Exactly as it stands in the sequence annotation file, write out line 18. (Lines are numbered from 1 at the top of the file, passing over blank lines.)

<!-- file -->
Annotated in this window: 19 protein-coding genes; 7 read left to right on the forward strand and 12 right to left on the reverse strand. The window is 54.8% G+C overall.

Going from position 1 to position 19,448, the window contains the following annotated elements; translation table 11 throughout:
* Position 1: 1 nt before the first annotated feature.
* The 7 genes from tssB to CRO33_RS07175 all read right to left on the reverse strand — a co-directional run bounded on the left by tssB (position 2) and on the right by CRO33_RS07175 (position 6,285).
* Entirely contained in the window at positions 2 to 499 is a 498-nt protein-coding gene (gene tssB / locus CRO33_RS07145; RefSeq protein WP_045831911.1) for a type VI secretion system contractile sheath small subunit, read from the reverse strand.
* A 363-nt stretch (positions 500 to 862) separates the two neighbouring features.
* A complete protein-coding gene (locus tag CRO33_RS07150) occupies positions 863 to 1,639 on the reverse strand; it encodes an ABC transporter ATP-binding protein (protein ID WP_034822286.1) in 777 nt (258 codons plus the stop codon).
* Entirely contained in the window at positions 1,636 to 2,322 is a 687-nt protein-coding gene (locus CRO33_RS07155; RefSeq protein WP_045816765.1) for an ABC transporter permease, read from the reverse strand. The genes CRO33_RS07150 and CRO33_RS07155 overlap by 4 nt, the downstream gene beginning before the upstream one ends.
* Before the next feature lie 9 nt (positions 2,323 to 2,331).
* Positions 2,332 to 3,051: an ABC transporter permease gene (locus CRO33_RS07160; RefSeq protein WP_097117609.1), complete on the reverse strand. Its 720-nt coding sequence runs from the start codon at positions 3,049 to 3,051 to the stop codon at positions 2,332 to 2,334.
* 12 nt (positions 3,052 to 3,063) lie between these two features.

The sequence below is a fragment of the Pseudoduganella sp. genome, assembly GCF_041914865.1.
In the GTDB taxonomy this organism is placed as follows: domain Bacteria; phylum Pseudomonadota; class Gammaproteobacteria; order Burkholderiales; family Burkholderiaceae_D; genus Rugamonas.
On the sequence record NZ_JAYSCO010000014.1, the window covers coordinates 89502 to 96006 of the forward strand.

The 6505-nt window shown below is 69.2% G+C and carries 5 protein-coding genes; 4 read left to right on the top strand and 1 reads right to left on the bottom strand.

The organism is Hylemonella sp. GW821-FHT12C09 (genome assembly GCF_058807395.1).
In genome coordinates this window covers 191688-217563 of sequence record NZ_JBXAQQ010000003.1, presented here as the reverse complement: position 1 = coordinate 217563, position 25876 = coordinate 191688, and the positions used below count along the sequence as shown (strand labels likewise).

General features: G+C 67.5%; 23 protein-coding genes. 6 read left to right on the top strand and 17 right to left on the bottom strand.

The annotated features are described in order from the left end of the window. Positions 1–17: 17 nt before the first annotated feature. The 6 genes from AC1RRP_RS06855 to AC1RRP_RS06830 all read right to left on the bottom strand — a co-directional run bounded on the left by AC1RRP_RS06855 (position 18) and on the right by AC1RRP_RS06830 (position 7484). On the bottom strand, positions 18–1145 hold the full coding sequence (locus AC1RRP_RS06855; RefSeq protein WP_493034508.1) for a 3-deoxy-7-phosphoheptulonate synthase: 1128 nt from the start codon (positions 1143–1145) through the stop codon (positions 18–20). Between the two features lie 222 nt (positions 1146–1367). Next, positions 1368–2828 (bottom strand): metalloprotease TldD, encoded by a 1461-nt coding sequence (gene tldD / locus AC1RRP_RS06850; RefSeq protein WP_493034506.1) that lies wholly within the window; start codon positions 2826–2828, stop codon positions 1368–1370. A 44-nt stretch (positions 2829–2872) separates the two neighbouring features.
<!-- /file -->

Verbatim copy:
General features: G+C 67.5%; 23 protein-coding genes. 6 read left to right on the top strand and 17 right to left on the bottom strand.